I was born in 1953. So I came of age during the 60s. A time of turbulence and upheaval, of questioning and throwing out old norms of behavior. A cultural revolution. There was a lot going on: the civil rights movement, the Vietnam war and protests against it, the assassinations of major public figures, including two Kennedys, one King, and a man who traded in the name he inherited from a slave-owner for an X. There was the Black Power Movement. There were riots in Watts, in Newark and Jersey City, in Harlem, in Chicago outside the Democratic National Convention; across the country as neighborhoods erupted in rage and frustration. Meanwhile, the sexual revolution challenged the institutions of monogamy and the nuclear family. And a new wave of feminism took up the struggle for greater participation in the workplace, with equal pay for equal work, and the breaking down of cultural expectations of women.
In the middle of this maelstrom of action and change, the summer of 1967 was proclaimed “the Summer of Love.” A popular song encouraged us, “If you’re going to San Francisco, be sure to wear some flowers in your hair…. Summertime will be a Love-in there.”* There was a strong sense among the young that the institutions we had been raised to revere and uphold and go to war to defend–the government, the churches, the cultural norms–had, in a fundamental way, failed us. There was the feeling that perhaps life didn’t have to be so constrained, that relationships with others didn’t have to come under so many restrictions and regulations. Everything came into question. It was no longer enough to say, “This is the way it has always been.” The young were searching for a way of life that felt more real, less narrow. Why couldn’t everyone just love each other? The Beatles became part of the soundtrack:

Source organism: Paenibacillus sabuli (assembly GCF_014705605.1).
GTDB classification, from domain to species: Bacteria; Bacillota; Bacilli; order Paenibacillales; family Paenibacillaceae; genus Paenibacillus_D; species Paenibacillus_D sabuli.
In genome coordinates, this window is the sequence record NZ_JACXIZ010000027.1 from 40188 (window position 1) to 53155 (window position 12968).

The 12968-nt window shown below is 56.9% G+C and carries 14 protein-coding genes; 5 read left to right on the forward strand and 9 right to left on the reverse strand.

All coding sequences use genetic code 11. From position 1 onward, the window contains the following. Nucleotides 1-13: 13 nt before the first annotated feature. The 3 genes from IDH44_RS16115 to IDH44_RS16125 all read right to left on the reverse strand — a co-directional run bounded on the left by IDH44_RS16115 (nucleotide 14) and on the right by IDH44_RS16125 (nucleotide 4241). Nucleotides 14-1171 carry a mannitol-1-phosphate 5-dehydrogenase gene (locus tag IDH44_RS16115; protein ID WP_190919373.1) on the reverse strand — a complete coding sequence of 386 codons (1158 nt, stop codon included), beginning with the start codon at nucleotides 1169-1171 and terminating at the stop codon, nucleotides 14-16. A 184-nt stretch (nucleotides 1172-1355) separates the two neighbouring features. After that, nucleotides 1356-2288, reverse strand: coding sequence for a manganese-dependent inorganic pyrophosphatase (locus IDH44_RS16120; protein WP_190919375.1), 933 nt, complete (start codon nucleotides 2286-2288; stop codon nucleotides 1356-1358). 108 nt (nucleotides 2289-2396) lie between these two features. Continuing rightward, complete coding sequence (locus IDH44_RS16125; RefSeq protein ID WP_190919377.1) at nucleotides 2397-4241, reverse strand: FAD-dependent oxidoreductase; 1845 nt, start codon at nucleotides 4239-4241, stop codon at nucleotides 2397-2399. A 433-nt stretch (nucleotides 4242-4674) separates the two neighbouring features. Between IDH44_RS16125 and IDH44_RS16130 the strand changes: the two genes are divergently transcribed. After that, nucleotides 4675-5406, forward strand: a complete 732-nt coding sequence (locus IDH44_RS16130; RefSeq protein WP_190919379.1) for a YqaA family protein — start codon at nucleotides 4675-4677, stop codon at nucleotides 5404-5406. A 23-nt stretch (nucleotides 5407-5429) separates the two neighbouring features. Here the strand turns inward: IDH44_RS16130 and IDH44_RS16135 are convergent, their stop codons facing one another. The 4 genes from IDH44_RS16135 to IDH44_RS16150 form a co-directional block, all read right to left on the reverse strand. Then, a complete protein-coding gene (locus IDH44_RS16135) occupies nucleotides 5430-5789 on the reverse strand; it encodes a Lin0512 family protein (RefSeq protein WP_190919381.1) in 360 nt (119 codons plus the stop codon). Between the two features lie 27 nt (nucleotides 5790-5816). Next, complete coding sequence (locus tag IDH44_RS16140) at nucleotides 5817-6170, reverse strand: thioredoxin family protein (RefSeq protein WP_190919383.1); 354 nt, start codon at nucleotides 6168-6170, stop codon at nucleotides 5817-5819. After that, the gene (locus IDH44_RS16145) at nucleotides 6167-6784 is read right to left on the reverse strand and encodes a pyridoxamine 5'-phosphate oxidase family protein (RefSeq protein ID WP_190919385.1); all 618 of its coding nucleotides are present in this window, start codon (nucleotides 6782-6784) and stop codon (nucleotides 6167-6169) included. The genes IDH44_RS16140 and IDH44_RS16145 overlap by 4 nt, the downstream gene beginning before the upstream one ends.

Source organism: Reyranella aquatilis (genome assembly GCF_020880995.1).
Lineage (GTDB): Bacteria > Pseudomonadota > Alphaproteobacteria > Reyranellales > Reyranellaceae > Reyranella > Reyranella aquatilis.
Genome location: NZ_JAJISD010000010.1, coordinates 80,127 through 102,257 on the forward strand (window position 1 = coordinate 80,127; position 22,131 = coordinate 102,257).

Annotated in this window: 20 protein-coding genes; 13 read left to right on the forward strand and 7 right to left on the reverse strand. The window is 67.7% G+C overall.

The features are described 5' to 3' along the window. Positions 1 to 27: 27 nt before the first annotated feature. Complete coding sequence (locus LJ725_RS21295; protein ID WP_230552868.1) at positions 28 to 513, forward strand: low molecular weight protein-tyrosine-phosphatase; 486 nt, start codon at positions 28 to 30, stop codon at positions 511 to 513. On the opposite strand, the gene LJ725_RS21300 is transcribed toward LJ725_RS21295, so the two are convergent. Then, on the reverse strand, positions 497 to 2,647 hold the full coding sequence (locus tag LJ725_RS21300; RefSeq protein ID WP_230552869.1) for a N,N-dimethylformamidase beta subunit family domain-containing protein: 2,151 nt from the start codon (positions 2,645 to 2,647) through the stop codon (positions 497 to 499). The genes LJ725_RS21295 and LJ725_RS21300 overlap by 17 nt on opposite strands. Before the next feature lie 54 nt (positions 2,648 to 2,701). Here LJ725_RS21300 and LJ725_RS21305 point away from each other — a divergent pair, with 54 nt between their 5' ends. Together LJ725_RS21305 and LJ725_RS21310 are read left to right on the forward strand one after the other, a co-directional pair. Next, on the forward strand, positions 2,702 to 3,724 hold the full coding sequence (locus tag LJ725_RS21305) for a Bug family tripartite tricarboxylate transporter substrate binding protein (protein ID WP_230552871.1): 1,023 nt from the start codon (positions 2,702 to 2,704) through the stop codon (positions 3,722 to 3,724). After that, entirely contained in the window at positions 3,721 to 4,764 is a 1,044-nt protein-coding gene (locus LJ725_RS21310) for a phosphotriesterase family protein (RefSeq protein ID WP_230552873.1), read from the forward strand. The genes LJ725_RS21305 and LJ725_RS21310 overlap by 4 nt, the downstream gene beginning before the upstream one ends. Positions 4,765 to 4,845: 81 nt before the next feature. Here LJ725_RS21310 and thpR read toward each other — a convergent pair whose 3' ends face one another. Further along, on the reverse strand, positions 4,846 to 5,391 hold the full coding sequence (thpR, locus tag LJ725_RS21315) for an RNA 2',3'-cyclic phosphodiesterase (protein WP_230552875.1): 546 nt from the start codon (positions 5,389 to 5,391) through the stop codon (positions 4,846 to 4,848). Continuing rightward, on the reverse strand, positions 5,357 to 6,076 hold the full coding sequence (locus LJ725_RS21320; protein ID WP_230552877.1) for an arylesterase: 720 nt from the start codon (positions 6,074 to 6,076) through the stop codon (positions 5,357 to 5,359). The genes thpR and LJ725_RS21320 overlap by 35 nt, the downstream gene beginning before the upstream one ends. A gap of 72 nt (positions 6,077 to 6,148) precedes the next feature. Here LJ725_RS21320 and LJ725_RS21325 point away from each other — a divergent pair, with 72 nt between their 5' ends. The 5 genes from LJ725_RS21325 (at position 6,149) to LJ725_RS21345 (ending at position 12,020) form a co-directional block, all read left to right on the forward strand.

“All you need is love, love; love is all you need.”
While all this upheaval was going on, I was being raised in the Southern Baptist Church, which culturally still had both feet firmly in the 50s. I wore crinolines and squirmed on church pews. I went to Sunday School, two worship services every Sunday, and Wednesday night prayer meeting every week. I joined the Girls’ Auxiliary (GAs) where I learned about missions, how to cross-stitch a map of the world on a table cloth–and how to recite the thirteenth chapter of First Corinthians from memory:
Though I speak with the tongues of men and of angels, and have not charity, I am become as sounding brass, or a tinkling cymbal.1 Corinthians 13: 1 (King James Version)
“Charity,” or Love, as I learned about it as a Southern girl in GAs, was about being good, being polite, respecting my elders, obeying the rules, being thoughtful and considerate of everyone. 1 Corinthians 13 told me that it was important to be kind (“Charity suffereth long, and is kind…”) and not to be proud (“…charity vaunteth not itself, is not puffed up”); to be well-behaved and unselfish (“Doth not behave itself unseemly, seeketh not her own….”).
When you view these passages against the backdrop of the white Southern Baptist Church of the 50s and early 60s, you can see how they might be (read, were) used to reinforce society’s expectations of a Southern white girl.
It never occurred to me as I was growing up that Love might demand something else from me. Something counter-cultural. That is, until one night when buckshot ripped through the front window and walls of our home, narrowly missing the teenagers, black and white, who were there having a party.
Even then, I thought my response should be “loving,” as I had been taught to understand it; in other words, I could not show that I was angry. After all, charity “…is not easily provoked, thinketh no evil….” Clearly, to allow myself even to be angry, was to “think evil”–and that was not love. Love was being nice.